Sully looked after the money of the nation, and he looked after it so well that although the taxes were made less the King had far more money to spend. When Henry came to the throne he found nothing but debts. When he died he had paid off a great many of these debts and left his treasury full.

Yet he spent much money for the good of the country, Roads and canals were made, bridges were built, marshes were drained, much was done in every way for the farmers. For in farming Sully saw the great wealth of France.

Much was done too for manufactures. For in manufactures Henry saw the great wealth of France. Here he and his adviser Sully differed. Henry was specially interested in silk manufactures. He had mulberry trees planted, and encouraged the people to raise silkworms, from which to get the raw silk.

Sully did not like to see so much money being spent on mere fashion and finery, and he tried to stop the King. What need was there for people to wear silk and velvet, he asked. He declared that he would make a law forbidding people to wear such splendid clothes. But the King laughed.

"I would rather fight the King of Spain in three pitched battles," he said, "than face the judges and great people, and above all their wives and daughters, if I made such stupid rules."

So he had his way. He encouraged the silk manufactures as much as he could, and the first time he wore a pair of silk stockings made in France he showed them off to all his courtiers with great pride. The beginnings were small. But to-day the French silk industry is worth millions to the country.

It was now too that Frenchmen first settled in Canada, and that Quebec was founded by Champlain, and France, at Peace at home, began to build up a great colonial empire.

But at length Henry turned his thoughts from all these peaceful things to war once more. At the treaty of Vervins he had forced Philip of Spain to make peace, but he had meant to begin the struggle again, and break the power of the King of Spain and Emperor of Germany as soon as France was strong enough. For as long as Spain remained as powerful as in the days of Philip II the peace of all Europe was threatened.

Henry now thought that the time had come, and he began to make great preparations tor war with Spain, It was not to be a French war only. It was to be a war of all Europe. A Catholic, Henry placed himself at the head of the Protestant armies. The Dutch and the reformed princes of Germany joined him, as well as the Italian princes who wished to be free of Spanish interference. Henry hoped for an easy victory. Then he meant to rearrange the states of Europe so that war would no more be possible.

Henry was already fifty-seven, a great age at which to begin so tremendous an undertaking. Still he hardly hesitated, although he was sometimes haunted by dark forebodings of evil.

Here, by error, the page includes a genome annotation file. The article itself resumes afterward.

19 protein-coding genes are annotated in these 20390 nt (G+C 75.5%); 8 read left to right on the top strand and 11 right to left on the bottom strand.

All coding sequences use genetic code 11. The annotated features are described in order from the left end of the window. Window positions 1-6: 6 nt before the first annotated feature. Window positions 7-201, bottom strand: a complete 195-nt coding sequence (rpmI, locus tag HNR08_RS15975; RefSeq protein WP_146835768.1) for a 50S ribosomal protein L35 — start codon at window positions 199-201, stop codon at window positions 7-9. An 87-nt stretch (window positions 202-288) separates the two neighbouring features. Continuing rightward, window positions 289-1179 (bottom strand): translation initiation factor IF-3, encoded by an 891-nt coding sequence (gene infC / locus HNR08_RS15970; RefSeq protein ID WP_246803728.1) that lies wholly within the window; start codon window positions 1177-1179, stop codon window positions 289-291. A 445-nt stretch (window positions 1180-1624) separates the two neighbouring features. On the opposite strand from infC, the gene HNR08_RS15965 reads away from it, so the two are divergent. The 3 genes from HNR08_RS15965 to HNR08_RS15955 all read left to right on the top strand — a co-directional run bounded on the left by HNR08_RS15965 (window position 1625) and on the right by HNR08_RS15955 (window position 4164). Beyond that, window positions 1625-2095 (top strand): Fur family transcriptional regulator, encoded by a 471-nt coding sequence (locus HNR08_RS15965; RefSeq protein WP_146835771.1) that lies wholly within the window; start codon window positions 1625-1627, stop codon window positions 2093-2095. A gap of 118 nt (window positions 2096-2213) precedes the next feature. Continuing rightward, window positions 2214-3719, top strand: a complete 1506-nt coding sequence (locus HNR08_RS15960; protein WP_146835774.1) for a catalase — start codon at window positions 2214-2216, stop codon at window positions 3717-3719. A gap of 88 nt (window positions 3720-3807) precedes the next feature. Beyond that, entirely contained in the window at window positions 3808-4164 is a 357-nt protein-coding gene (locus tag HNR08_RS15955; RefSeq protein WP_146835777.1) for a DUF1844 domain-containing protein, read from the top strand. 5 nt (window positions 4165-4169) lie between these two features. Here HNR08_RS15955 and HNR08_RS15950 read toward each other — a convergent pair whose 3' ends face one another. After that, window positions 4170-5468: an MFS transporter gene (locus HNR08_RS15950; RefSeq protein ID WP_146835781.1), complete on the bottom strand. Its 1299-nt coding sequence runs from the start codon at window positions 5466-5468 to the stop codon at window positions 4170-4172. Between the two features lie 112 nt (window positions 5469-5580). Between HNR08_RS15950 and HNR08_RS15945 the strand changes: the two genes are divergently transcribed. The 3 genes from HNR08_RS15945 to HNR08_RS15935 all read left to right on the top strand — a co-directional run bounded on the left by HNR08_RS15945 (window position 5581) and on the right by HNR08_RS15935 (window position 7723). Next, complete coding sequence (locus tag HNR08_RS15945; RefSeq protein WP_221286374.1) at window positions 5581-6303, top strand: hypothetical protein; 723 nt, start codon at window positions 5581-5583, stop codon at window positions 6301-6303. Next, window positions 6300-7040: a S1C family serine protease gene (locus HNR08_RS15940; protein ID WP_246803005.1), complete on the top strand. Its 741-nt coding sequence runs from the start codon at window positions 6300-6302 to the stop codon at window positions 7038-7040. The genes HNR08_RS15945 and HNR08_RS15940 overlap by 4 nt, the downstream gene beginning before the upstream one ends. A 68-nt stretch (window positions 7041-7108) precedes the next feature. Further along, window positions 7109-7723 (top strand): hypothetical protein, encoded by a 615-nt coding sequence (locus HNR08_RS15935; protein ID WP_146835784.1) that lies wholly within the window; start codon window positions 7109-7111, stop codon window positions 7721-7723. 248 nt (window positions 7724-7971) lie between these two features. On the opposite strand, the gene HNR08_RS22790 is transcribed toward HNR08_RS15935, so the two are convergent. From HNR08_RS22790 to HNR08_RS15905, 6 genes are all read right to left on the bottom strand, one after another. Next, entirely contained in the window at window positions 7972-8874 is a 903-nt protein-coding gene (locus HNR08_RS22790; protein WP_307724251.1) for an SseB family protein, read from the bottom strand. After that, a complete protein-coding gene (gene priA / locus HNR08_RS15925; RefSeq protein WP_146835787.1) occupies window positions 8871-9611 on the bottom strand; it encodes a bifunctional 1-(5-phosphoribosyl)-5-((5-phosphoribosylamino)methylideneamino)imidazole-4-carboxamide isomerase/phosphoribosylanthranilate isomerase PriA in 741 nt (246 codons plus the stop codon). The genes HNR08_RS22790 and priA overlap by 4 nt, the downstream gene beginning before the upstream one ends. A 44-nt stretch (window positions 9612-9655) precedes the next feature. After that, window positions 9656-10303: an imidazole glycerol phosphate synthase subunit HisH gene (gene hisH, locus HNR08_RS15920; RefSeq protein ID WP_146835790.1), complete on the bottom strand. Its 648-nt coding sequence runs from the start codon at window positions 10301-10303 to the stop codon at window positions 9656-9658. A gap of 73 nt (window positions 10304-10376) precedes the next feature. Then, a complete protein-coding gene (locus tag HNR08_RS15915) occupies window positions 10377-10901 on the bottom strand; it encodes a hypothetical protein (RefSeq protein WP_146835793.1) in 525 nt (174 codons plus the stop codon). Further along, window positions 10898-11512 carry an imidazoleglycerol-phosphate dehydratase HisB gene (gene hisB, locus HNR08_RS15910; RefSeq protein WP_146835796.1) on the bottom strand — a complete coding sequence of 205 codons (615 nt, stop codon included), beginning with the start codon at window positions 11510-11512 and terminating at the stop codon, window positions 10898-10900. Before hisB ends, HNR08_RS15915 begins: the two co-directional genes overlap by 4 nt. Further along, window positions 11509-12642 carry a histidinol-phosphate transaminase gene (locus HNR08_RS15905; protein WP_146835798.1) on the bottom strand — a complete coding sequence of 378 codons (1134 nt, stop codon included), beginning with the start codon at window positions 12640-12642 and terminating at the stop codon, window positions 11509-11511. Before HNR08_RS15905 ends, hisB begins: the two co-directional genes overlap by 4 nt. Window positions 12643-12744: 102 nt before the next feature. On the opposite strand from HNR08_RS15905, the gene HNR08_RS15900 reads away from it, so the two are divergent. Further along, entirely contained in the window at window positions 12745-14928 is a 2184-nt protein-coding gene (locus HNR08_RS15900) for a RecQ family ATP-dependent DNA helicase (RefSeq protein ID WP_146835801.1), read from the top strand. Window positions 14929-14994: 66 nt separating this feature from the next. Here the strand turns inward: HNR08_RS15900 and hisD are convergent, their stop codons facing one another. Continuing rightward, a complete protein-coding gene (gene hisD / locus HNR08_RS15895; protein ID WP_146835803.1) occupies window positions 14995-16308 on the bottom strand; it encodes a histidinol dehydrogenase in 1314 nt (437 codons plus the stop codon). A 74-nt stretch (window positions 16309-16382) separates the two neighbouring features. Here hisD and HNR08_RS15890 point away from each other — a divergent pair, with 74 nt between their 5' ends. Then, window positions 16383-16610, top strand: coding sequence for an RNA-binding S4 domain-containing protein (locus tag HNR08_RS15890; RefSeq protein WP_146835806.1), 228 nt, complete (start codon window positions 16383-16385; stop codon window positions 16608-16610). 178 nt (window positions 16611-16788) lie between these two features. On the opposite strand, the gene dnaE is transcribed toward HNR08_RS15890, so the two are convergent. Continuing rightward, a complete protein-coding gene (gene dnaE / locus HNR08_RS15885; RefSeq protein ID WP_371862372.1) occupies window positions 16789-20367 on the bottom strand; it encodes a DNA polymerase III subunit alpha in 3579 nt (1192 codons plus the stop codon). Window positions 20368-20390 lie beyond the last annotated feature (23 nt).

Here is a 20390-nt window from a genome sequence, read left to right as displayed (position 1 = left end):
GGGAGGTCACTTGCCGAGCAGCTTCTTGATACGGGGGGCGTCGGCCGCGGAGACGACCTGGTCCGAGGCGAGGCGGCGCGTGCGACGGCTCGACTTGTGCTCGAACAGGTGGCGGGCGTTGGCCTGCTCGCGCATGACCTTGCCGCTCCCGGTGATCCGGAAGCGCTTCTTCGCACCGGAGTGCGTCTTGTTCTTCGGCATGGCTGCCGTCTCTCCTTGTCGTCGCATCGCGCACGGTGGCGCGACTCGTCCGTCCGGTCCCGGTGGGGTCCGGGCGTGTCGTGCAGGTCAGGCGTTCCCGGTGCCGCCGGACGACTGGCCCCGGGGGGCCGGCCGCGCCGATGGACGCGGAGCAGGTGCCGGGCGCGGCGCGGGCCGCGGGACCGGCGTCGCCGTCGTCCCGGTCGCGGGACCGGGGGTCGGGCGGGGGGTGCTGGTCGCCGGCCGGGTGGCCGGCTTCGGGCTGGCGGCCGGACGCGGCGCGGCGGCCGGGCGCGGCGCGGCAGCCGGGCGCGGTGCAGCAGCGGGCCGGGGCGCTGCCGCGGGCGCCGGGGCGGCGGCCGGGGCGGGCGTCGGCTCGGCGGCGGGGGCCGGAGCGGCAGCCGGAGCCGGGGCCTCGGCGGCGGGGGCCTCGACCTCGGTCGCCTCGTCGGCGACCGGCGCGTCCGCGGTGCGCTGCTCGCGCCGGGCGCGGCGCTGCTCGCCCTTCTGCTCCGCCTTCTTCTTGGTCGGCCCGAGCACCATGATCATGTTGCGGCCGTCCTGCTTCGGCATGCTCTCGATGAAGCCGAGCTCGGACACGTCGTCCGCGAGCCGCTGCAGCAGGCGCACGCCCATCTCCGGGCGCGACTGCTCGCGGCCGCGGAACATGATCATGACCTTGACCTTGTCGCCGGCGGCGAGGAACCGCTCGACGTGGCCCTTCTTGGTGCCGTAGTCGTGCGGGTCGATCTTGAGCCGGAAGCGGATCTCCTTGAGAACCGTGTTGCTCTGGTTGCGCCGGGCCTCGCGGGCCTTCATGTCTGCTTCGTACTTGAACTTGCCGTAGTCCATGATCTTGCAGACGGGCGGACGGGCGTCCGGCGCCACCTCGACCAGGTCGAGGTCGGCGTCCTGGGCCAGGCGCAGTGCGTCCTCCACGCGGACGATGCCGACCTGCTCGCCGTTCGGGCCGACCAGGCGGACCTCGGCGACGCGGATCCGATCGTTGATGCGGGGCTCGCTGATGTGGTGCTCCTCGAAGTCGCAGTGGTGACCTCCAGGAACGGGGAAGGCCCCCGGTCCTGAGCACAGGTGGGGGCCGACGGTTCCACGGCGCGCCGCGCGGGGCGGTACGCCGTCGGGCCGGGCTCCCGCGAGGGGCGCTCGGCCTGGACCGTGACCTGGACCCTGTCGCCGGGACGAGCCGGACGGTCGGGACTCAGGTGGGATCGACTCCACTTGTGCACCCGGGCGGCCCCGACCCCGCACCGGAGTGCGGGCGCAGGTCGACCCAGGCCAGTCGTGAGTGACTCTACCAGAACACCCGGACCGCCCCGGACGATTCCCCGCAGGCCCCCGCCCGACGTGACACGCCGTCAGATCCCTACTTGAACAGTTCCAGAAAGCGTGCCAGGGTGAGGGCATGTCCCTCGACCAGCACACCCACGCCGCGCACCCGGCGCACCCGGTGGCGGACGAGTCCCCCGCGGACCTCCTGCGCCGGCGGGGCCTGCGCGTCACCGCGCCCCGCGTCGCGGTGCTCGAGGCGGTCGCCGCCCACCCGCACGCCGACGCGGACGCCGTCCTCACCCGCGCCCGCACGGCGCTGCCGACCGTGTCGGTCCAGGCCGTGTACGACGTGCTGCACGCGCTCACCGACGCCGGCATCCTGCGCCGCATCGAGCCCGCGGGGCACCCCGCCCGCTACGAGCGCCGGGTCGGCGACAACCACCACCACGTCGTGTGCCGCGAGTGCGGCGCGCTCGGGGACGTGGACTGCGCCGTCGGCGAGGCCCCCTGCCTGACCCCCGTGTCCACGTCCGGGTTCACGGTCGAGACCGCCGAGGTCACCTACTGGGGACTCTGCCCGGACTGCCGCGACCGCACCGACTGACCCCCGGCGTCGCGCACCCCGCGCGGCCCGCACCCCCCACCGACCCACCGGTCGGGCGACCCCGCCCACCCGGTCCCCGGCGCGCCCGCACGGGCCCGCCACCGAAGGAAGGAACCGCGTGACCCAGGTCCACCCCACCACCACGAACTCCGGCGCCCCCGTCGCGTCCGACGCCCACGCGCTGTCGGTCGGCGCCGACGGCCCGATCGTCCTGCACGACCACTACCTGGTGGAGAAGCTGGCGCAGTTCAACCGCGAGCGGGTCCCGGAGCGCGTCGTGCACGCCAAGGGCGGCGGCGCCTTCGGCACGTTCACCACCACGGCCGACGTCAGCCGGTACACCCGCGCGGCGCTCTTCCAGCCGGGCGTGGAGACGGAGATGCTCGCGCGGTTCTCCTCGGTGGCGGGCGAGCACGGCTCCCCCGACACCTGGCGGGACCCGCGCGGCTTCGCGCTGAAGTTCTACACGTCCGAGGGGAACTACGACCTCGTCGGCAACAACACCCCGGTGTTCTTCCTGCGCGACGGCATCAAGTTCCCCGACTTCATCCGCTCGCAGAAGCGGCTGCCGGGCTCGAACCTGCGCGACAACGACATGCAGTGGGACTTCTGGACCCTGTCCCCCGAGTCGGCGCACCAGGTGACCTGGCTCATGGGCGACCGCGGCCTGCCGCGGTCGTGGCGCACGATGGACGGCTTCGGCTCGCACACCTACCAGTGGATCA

A few days before the date fixed for his setting out for battle he was talking with some of the nobles. "Ah," he said suddenly, "you do not know me now, you others. But I shall die one of these days, and when you have lost me then you will know what I was worth, and the difference between me and other men."

"By heaven, Sire," cried one of them, "will you never cease vexing us by telling us that you will die soon? Why, you are only in the flower of your age. You will live, please God, some good long years to come."

Still all morning Henry was restless and uneasy. But when a young gentleman of the court came to tell him that an astrologer had foretold that the day would be one of danger, Henry laughed.

"The astrologer is an old rascal," he said, "who wants your money, and you are a young fool to believe him. Our days are in the keeping of God."

Yet Henry could not get rid of his sadness and gloom.

"Sire," said one of his household, "you are sad and thoughtful. Will you not go out a little, and take the air? That will refresh you."

"A good idea," said the King. "Order my carriage. I will go to the Arsenal and see Sully, who is not well."

So the carriage was made ready, and Henry set out with several gentlemen. As they drove through a narrow street the carriage met two carts which blocked the way. The horses drew up for a few minutes until the road could be cleared to allow the King to pass. While the carriage waited a man suddenly leaped on to the wheel at the side next the King. He was a wild, half -mad bigot, who hated the King because of the Edict of Nantes, and had vowed his death. He raised a knife and struck.

"I am wounded!" cried Henry. Again the knife flashed. The King gave a deep sigh and lay still.

At once the street was in an uproar, the people crying aloud in rage and sorrow. But one of the gentlemen who was with the King shouted to the people that he was only wounded. The horses' heads were turned, and quickly they drove back to the palace. Gently the King was lifted from his carriage, and carried to his room. He neither spoke nor moved. He was quite dead.

No greater King has ever ruled in France. No King who cared so much for the happiness of his people ever sat upon the throne. He was a great soldier, and a great statesman, and above all he loved justice and toleration. And when it was known throughout Paris that Henry the Great was dead the people wept as they had never wept for any King before.